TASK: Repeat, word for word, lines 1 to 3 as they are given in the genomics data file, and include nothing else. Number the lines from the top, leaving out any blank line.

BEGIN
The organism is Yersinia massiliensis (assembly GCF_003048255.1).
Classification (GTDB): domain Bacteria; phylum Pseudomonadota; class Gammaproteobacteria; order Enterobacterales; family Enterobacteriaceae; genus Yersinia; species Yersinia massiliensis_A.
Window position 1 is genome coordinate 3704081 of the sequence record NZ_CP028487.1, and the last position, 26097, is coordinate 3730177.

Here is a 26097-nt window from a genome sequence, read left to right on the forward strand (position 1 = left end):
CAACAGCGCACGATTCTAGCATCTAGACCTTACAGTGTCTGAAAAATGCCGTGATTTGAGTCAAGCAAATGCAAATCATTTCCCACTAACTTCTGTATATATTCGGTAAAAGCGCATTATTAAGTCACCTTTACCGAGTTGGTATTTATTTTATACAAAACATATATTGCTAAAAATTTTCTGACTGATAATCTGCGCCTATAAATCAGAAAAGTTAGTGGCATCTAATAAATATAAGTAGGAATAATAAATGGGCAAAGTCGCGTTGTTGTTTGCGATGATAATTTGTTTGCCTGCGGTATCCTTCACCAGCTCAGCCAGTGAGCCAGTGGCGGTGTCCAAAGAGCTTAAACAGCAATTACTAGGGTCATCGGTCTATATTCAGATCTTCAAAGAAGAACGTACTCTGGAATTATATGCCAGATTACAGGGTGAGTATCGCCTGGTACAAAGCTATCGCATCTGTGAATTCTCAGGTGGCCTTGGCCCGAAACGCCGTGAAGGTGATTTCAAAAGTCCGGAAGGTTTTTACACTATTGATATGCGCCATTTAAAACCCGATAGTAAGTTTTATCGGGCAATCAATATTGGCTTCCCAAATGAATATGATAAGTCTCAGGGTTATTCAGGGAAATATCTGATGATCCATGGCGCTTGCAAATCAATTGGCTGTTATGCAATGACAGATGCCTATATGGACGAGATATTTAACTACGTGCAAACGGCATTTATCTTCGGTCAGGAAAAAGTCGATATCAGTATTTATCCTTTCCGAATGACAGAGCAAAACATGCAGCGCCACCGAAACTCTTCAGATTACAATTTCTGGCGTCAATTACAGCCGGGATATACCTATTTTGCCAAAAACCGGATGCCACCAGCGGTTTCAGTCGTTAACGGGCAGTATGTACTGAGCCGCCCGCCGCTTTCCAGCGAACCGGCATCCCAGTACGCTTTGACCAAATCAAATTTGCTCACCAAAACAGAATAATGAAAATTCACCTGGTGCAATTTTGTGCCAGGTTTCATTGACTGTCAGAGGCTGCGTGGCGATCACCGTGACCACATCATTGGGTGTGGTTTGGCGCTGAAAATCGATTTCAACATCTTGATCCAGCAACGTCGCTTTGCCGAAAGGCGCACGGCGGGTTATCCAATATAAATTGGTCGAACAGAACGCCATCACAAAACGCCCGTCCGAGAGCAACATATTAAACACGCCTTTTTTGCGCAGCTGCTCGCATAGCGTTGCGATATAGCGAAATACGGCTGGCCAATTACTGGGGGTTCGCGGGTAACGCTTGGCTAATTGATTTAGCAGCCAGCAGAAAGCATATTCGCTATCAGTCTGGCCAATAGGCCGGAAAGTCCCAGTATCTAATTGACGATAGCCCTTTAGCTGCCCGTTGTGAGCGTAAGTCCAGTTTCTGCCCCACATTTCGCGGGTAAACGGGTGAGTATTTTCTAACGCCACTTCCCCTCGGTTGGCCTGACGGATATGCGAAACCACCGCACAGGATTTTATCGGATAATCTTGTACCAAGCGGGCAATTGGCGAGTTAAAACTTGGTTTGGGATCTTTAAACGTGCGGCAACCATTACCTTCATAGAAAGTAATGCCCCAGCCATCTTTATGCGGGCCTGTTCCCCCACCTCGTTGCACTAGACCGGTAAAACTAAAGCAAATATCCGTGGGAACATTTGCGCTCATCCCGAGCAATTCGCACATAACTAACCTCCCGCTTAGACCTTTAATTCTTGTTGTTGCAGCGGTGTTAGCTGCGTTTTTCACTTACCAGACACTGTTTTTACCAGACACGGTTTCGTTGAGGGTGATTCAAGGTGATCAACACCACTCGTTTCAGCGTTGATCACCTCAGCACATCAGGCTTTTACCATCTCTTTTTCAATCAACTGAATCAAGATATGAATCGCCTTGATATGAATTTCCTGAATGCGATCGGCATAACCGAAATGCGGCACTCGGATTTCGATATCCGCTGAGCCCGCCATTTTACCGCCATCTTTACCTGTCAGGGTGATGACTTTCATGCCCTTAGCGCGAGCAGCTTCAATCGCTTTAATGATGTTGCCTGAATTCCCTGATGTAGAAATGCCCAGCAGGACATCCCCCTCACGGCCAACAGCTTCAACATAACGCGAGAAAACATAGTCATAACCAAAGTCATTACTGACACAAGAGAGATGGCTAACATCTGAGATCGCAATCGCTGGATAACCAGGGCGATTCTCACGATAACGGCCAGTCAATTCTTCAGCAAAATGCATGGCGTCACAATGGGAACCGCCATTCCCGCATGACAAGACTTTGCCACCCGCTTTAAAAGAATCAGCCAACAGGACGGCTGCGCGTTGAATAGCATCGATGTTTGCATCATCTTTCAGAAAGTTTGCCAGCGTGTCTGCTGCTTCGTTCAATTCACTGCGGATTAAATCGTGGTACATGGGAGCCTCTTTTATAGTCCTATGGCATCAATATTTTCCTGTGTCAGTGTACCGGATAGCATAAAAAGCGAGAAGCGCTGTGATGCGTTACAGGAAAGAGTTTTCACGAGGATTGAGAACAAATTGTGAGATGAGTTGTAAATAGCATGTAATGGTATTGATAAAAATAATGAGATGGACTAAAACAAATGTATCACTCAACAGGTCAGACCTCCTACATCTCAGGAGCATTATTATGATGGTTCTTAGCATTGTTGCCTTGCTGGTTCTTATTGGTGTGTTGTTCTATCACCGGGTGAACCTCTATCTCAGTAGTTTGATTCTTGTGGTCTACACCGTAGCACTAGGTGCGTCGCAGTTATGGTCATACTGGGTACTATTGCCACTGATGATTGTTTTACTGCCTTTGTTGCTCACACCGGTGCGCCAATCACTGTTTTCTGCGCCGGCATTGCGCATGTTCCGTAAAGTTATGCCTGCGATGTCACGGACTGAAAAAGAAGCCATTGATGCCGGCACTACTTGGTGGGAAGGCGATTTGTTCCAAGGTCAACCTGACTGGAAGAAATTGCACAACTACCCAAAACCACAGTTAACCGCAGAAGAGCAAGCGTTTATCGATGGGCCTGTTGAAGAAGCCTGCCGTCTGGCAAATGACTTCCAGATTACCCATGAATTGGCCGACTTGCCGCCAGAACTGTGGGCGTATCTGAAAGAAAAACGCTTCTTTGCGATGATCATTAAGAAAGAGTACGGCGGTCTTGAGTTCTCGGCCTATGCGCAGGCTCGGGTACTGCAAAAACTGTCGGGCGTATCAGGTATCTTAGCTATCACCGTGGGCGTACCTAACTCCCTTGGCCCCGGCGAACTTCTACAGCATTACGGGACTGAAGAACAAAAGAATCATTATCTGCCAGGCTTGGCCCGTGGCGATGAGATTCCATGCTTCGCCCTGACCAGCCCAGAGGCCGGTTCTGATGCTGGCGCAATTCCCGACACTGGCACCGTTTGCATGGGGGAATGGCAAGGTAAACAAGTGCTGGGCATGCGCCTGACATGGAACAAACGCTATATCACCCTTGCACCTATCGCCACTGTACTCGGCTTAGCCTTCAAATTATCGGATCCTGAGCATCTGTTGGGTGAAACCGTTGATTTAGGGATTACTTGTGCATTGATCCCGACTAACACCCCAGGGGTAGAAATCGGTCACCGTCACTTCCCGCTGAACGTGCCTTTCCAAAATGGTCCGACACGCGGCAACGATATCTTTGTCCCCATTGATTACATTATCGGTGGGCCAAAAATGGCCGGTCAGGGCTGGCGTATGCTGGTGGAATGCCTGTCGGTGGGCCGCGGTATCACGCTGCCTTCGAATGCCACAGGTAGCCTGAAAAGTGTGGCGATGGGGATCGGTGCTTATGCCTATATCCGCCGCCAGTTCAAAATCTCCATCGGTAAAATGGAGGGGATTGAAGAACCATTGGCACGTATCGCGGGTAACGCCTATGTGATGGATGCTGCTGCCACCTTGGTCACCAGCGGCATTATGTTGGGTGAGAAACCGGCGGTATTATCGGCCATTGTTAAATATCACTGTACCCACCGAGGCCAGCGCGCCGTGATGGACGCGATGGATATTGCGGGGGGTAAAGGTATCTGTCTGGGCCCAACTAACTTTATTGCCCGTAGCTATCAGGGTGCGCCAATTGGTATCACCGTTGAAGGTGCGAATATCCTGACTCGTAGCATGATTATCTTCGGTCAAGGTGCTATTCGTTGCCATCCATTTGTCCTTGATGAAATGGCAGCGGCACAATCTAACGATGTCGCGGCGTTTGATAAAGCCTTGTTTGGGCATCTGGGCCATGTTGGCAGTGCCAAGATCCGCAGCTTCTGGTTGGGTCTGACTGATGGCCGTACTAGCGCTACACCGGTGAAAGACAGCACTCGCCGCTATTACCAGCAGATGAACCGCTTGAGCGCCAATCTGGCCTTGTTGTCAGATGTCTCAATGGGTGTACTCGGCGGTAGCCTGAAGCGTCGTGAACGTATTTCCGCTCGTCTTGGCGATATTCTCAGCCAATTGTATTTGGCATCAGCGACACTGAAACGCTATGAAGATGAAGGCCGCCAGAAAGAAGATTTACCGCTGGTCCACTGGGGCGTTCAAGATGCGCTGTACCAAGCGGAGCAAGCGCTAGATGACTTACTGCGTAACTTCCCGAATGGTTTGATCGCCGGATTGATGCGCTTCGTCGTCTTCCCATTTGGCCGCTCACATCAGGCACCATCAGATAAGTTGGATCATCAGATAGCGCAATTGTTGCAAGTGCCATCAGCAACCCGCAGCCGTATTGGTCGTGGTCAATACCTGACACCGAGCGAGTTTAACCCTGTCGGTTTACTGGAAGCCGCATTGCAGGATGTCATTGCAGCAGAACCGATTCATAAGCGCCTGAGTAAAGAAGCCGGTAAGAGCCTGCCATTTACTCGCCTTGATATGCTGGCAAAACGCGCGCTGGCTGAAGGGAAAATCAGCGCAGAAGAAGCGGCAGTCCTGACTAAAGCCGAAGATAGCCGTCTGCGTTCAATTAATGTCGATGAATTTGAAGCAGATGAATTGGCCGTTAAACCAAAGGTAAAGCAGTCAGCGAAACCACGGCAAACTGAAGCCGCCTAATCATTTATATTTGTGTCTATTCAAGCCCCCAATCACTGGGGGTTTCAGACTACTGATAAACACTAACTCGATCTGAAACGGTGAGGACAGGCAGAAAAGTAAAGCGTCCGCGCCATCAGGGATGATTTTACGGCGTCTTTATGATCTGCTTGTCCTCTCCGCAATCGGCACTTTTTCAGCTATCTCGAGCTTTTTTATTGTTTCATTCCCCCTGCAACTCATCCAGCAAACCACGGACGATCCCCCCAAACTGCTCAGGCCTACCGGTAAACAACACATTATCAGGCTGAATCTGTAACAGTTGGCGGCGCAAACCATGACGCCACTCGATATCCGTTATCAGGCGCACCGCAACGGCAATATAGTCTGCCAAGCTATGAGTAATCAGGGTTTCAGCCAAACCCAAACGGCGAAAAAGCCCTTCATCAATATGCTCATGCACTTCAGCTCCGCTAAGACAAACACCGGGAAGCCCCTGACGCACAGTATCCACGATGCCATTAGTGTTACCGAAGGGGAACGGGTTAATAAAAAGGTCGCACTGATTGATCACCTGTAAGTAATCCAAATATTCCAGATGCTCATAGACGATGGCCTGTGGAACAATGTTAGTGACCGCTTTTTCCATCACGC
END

The organism is Yersinia massiliensis (assembly GCF_003048255.1).
Classification (GTDB): domain Bacteria; phylum Pseudomonadota; class Gammaproteobacteria; order Enterobacterales; family Enterobacteriaceae; genus Yersinia; species Yersinia massiliensis_A.
Window position 1 is genome coordinate 3704081 of the sequence record NZ_CP028487.1, and the last position, 26097, is coordinate 3730177.